4: Professionalized or specialized use of applications, such as batch processing of images in The Gimp or Adobe Photoshop, or other automated operations; or
5: User engineered “applications” such as complex scripts or specialized software.

This is meant to provide a rough and provisional spectrum of computer use for the present discussion only. Use of this framework in other contexts is not recommended.

At the lowest end [1] we would have the commands you serve up to bash on a Linux or Mac OSX machine or to the “command prompt” in Windows, perhaps to configure some aspect of your hardware that is not really available to you via menus. Levels 2 and 3 are the most common day to day functions, such as copying or backing up files, opening and using text documents or spreadsheets, browsing on the Internet, and so on. These are functions that are designed to use menus in all of the systems under consideration here, and that as far as I know never require the use of the command line in Linux, Windows or OSX.

Level 4 is interesting. If you buy a nice piece of software, you expect it to do nice stuff and to do it effectively and efficiently. Well, it turns out that at some point you might actually expect, even demand, that it allow command line processing. This might be hidden in the guise of a “batch” or “macro” language, but it is a command line capability. If you live in a world in which it is assumed that the command line is always bad, and that a really good system or really good sofware would never saddle you with such a thing, then you have paid extra for a nice bit of irony. At a professional level, you may really want the command line as an option. For example, in Adobe Photoshop you may use macro commands to mass process your zillions of photographs. With this and other batch languages, you may end up with a pseudo-command line that allows you to manipulate the functionality of one program to process a series of files but that does not allow you direct, unmitigated access to any other programs that might have also been integrated into your work flow.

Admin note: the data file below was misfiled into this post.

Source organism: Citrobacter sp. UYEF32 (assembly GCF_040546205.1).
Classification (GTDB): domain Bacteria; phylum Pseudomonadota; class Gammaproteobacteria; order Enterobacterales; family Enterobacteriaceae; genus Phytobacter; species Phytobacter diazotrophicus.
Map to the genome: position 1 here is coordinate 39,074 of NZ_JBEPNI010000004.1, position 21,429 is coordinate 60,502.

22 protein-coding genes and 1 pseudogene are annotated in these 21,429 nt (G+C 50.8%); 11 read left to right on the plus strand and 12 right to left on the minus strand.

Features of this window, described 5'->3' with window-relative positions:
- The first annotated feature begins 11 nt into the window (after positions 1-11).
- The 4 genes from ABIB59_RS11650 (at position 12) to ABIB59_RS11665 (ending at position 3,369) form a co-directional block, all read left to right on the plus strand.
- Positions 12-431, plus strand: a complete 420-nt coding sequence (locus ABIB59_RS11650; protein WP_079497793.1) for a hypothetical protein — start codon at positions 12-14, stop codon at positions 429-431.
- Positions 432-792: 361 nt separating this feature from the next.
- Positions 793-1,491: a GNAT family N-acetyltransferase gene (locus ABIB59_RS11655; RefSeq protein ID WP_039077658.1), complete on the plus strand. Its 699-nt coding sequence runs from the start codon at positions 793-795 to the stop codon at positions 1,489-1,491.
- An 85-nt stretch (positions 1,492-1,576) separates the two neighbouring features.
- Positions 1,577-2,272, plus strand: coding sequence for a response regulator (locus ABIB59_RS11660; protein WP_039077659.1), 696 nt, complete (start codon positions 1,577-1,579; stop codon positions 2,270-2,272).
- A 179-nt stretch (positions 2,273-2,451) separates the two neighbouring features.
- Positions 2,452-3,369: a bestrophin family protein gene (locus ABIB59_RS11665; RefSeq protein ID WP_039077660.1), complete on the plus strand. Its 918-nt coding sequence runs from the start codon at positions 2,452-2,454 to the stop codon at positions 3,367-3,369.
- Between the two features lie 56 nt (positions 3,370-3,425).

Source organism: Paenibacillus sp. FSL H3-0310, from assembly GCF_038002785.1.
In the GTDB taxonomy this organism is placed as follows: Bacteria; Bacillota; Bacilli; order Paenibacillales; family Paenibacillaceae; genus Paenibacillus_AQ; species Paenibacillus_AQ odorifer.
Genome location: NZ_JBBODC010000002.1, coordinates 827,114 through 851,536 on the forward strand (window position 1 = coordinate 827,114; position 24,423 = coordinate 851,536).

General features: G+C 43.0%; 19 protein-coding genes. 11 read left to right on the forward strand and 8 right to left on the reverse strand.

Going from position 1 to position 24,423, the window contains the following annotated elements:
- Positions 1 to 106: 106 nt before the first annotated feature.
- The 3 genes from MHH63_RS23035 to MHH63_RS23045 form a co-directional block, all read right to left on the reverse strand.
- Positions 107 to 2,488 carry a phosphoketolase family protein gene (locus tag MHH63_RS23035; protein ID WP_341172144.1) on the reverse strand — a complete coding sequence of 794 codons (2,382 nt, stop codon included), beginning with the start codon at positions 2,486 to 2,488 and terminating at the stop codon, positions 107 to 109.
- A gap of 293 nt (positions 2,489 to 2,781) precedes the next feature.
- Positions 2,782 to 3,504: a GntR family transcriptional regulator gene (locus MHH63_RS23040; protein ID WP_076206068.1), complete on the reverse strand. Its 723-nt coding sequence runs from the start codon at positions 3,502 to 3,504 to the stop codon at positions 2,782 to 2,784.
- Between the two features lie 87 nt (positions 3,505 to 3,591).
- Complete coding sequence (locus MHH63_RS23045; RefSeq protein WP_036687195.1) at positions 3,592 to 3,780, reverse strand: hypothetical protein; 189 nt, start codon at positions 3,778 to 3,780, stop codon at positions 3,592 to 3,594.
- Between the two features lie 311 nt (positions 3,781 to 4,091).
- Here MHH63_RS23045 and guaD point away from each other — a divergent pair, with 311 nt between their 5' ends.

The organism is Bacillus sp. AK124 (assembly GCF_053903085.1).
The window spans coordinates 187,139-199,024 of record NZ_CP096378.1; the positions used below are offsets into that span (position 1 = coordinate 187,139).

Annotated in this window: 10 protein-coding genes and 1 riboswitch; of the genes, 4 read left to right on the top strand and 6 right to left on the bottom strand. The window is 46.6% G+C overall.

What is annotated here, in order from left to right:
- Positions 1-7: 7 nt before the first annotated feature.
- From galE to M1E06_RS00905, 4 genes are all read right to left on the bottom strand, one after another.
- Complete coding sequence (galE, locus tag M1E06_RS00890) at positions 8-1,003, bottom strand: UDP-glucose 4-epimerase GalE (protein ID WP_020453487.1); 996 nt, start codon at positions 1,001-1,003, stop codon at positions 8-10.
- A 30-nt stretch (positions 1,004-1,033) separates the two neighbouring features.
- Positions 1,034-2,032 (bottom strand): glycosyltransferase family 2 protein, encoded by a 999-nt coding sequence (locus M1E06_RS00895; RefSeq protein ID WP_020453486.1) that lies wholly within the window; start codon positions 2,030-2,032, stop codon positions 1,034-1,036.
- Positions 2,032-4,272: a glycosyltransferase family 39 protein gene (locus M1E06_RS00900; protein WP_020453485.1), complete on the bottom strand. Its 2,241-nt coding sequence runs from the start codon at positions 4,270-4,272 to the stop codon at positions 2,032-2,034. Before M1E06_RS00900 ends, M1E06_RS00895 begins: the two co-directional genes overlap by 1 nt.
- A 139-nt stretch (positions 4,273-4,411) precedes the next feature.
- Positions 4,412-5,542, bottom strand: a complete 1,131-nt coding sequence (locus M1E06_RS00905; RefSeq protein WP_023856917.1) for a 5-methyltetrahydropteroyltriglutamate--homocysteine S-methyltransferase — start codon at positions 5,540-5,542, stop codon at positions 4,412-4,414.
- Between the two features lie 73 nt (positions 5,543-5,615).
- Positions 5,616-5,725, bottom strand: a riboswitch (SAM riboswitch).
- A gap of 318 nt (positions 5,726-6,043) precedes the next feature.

Level 5 is where you decide that none of your other options is good enough so you write a program or a script, or you get someone else to do that for you.

Now, let’s look at how each level compares across the three most commonly used families of system.

The first level of operation, for most normal non-geeked-out computer users, is rarely used but its use is often critical. Many people believe that basic hardware level functionality (and everything else your computer does) requires command line access in Linux, and never involves a command line in Windows or the Mac. This is simply a misconception.

If you need to configure a cable modem for a Windows system you will use software supplied on a CD by the cable Internet vendor. But when something goes wrong and that software simply does not work, and you call technical support, there is a pretty good chance the person on the other end of the phone line is going to have you open a command box and type in stuff. That’s on a Windows system. When that happens, you have to ask yourself, “Could this have been done with menus?” and the answer is, in Windows XP or later, “maybe.” But it is much much easier for the tech to dictate several dozen characters once and have it be done than to navigate you through a GUI that may actually be very complicated and somewhat unpredictable (GUI’s sometimes look very different on different configurations of the ‘same’ system).